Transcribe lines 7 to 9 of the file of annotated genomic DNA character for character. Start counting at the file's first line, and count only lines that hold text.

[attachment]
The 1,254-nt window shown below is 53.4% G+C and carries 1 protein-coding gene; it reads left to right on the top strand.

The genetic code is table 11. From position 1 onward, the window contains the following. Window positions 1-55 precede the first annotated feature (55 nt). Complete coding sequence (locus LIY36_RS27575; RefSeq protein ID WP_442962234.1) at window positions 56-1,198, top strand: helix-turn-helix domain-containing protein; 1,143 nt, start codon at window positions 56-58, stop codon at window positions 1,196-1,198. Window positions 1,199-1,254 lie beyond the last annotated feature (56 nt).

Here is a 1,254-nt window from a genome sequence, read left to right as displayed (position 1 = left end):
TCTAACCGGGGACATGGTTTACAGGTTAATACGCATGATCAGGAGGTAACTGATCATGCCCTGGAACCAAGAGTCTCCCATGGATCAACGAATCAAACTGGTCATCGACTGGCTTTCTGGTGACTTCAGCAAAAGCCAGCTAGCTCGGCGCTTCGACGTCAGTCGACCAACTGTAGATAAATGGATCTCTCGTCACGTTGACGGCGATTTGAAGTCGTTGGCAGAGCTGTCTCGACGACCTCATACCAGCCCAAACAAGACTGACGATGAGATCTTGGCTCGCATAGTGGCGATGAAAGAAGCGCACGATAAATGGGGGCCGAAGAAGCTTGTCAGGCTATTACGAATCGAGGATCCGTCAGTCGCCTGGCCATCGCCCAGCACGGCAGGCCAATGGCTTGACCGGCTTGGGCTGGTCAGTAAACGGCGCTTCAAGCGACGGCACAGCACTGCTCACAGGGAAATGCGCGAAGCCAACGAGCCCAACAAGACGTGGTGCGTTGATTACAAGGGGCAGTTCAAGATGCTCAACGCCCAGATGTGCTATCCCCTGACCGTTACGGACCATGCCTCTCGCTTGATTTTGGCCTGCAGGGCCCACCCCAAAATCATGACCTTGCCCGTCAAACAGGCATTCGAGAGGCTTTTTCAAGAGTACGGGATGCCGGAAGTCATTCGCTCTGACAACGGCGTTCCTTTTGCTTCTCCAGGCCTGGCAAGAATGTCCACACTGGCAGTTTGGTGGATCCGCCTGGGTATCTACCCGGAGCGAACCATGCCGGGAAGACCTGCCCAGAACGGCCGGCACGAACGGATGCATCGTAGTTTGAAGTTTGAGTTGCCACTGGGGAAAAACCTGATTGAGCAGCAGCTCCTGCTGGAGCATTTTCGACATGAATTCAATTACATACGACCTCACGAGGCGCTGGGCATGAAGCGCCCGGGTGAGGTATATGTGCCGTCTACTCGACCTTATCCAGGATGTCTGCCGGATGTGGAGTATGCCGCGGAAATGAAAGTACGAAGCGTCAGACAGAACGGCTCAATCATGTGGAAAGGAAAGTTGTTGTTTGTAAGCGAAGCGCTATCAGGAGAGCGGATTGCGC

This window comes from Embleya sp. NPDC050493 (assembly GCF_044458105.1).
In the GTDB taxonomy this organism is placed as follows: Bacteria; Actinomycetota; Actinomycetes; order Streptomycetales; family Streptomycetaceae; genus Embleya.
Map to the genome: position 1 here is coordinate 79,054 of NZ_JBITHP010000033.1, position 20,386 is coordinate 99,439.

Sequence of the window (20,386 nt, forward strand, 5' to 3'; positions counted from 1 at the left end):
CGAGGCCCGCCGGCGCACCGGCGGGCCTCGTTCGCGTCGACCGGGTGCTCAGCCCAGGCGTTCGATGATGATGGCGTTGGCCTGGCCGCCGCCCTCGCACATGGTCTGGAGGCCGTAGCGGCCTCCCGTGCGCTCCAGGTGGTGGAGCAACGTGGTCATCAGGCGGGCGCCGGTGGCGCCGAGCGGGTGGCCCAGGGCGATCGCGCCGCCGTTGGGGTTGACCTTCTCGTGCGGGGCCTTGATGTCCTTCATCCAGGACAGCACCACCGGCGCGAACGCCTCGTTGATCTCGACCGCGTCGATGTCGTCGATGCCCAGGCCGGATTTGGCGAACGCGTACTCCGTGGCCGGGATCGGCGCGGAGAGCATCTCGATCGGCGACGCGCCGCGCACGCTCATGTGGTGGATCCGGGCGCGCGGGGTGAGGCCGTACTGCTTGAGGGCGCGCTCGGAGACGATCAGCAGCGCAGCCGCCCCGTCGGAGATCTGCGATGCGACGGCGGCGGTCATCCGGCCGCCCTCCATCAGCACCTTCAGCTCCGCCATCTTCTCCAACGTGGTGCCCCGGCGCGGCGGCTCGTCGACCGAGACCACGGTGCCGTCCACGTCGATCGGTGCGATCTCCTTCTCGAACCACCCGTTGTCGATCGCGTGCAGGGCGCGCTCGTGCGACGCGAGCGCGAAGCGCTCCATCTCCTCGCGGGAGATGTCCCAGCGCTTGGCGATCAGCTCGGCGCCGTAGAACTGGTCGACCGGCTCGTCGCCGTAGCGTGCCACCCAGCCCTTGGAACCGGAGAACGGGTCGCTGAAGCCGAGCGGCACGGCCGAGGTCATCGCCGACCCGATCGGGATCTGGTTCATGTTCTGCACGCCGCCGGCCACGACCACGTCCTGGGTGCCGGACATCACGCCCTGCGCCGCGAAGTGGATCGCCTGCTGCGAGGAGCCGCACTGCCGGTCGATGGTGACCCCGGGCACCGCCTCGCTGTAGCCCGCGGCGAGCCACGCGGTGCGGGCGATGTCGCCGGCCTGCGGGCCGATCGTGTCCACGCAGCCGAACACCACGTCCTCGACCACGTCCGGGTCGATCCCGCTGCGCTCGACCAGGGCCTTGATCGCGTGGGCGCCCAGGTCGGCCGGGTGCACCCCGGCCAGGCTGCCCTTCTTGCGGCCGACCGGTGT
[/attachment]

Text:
Map to the genome: position 1 here is coordinate 79,054 of NZ_JBITHP010000033.1, position 20,386 is coordinate 99,439.

Sequence of the window (20,386 nt, forward strand, 5' to 3'; positions counted from 1 at the left end):
CGAGGCCCGCCGGCGCACCGGCGGGCCTCGTTCGCGTCGACCGGGTGCTCAGCCCAGGCGTTCGATGATGATGGCGTTGGCCTGGCCGCCGCCCTCGCACATGGTCTGGAGGCCGTAGCGGCCTCCCGTGCGCTCCAGGTGGTGGAGCAACGTGGTCATCAGGCGGGCGCCGGTGGCGCCGAGCGGGTGGCCCAGGGCGATCGCGCCGCCGTTGGGGTTGACCTTCTCGTGCGGGGCCTTGATGTCCTTCATCCAGGACAGCACCACCGGCGCGAACGCCTCGTTGATCTCGACCGCGTCGATGTCGTCGATGCCCAGGCCGGATTTGGCGAACGCGTACTCCGTGGCCGGGATCGGCGCGGAGAGCATCTCGATCGGCGACGCGCCGCGCACGCTCATGTGGTGGATCCGGGCGCGCGGGGTGAGGCCGTACTGCTTGAGGGCGCGCTCGGAGACGATCAGCAGCGCAGCCGCCCCGTCGGAGATCTGCGATGCGACGGCGGCGGTCATCCGGCCGCCCTCCATCAGCACCTTCAGCTCCGCCATCTTCTCCAACGTGGTGCCCCGGCGCGGCGGCTCGTCGACCGAGACCACGGTGCCGTCCACGTCGATCGGTGCGATCTCCTTCTCGAACCACCCGTTGTCGATCGCGTGCAGGGCGCGCTCGTGCGACGCGAGCGCGAAGCGCTCCATCTCCTCGCGGGAGATGTCCCAGCGCTTGGCGATCAGCTCGGCGCCGTAGAACTGGTCGACCGGCTCGTCGCCGTAGCGTGCCACCCAGCCCTTGGAACCGGAGAACGGGTCGCTGAAGCCGAGCGGCACGGCCGAGGTCATCGCCGACCCGATCGGGATCTGGTTCATGTTCTGCACGCCGCCGGCCACGACCACGTCCTGGGTGCCGGACATCACGCCCTGCGCCGCGAAGTGGATCGCCTGCTGCGAGGAGCCGCACTGCCGGTCGATGGTGACCCCGGGCACCGCCTCGCTGTAGCCCGCGGCGAGCCACGCGGTGCGGGCGATGTCGCCGGCCTGCGGGCCGATCGTGTCCACGCAGCCGAACACCACGTCCTCGACCACGTCCGGGTCGATCCCGCTGCGCTCGACCAGGGCCTTGATCGCGTGGGCGCCCAGGTCGGCCGGGTGCACCCCGGCCAGGCTGCCCTTCTTGCGGCCGACCGGTGT